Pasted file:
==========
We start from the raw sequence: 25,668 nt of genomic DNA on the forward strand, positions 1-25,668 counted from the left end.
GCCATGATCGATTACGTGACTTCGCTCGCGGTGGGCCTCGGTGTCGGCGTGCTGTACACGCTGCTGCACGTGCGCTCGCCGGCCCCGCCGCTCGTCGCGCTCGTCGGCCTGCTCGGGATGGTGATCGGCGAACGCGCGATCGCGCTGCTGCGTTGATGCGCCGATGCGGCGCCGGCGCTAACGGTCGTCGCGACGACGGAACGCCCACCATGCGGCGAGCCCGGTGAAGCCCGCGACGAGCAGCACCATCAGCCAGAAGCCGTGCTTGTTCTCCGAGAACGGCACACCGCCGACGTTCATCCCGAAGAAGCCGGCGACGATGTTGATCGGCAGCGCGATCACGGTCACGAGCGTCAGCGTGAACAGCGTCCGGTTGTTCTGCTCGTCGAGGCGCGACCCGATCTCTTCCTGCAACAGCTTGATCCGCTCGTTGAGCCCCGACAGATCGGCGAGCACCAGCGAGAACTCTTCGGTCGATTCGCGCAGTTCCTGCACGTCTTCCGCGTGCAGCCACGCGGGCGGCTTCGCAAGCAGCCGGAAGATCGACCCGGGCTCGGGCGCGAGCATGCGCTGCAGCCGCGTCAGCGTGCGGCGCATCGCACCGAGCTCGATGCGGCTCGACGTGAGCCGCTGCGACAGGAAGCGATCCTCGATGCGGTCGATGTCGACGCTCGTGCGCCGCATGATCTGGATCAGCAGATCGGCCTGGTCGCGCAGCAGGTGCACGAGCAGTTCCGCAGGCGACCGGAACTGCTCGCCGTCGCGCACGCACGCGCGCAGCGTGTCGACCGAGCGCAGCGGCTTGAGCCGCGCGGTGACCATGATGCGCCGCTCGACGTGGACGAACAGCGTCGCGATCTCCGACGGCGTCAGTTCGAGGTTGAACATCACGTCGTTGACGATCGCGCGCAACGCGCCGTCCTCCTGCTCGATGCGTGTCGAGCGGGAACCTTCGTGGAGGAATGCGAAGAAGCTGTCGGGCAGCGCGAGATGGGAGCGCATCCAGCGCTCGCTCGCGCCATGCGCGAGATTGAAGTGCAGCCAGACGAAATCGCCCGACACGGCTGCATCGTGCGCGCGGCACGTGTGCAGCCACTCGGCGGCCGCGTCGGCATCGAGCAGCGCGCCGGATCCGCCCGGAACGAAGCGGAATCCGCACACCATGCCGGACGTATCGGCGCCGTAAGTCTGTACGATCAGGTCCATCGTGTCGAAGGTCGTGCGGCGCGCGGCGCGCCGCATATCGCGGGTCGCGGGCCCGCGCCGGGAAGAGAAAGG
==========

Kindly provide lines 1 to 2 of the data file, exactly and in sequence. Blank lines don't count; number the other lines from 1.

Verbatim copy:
We start from the raw sequence: 25,668 nt of genomic DNA on the forward strand, positions 1-25,668 counted from the left end.
GCCATGATCGATTACGTGACTTCGCTCGCGGTGGGCCTCGGTGTCGGCGTGCTGTACACGCTGCTGCACGTGCGCTCGCCGGCCCCGCCGCTCGTCGCGCTCGTCGGCCTGCTCGGGATGGTGATCGGCGAACGCGCGATCGCGCTGCTGCGTTGATGCGCCGATGCGGCGCCGGCGCTAACGGTCGTCGCGACGACGGAACGCCCACCATGCGGCGAGCCCGGTGAAGCCCGCGACGAGCAGCACCATCAGCCAGAAGCCGTGCTTGTTCTCCGAGAACGGCACACCGCCGACGTTCATCCCGAAGAAGCCGGCGACGATGTTGATCGGCAGCGCGATCACGGTCACGAGCGTCAGCGTGAACAGCGTCCGGTTGTTCTGCTCGTCGAGGCGCGACCCGATCTCTTCCTGCAACAGCTTGATCCGCTCGTTGAGCCCCGACAGATCGGCGAGCACCAGCGAGAACTCTTCGGTCGATTCGCGCAGTTCCTGCACGTCTTCCGCGTGCAGCCACGCGGGCGGCTTCGCAAGCAGCCGGAAGATCGACCCGGGCTCGGGCGCGAGCATGCGCTGCAGCCGCGTCAGCGTGCGGCGCATCGCACCGAGCTCGATGCGGCTCGACGTGAGCCGCTGCGACAGGAAGCGATCCTCGATGCGGTCGATGTCGACGCTCGTGCGCCGCATGATCTGGATCAGCAGATCGGCCTGGTCGCGCAGCAGGTGCACGAGCAGTTCCGCAGGCGACCGGAACTGCTCGCCGTCGCGCACGCACGCGCGCAGCGTGTCGACCGAGCGCAGCGGCTTGAGCCGCGCGGTGACCATGATGCGCCGCTCGACGTGGACGAACAGCGTCGCGATCTCCGACGGCGTCAGTTCGAGGTTGAACATCACGTCGTTGACGATCGCGCGCAACGCGCCGTCCTCCTGCTCGATGCGTGTCGAGCGGGAACCTTCGTGGAGGAATGCGAAGAAGCTGTCGGGCAGCGCGAGATGGGAGCGCATCCAGCGCTCGCTCGCGCCATGCGCGAGATTGAAGTGCAGCCAGACGAAATCGCCCGACACGGCTGCATCGTGCGCGCGGCACGTGTGCAGCCACTCGGCGGCCGCGTCGGCATCGAGCAGCGCGCCGGATCCGCCCGGAACGAAGCGGAATCCGCACACCATGCCGGACGTATCGGCGCCGTAAGTCTGTACGATCAGGTCCATCGTGTCGAAGGTCGTGCGGCGCGCGGCGCGCCGCATATCGCGGGTCGCGGGCCCGCGCCGGGAAGAGAAAGG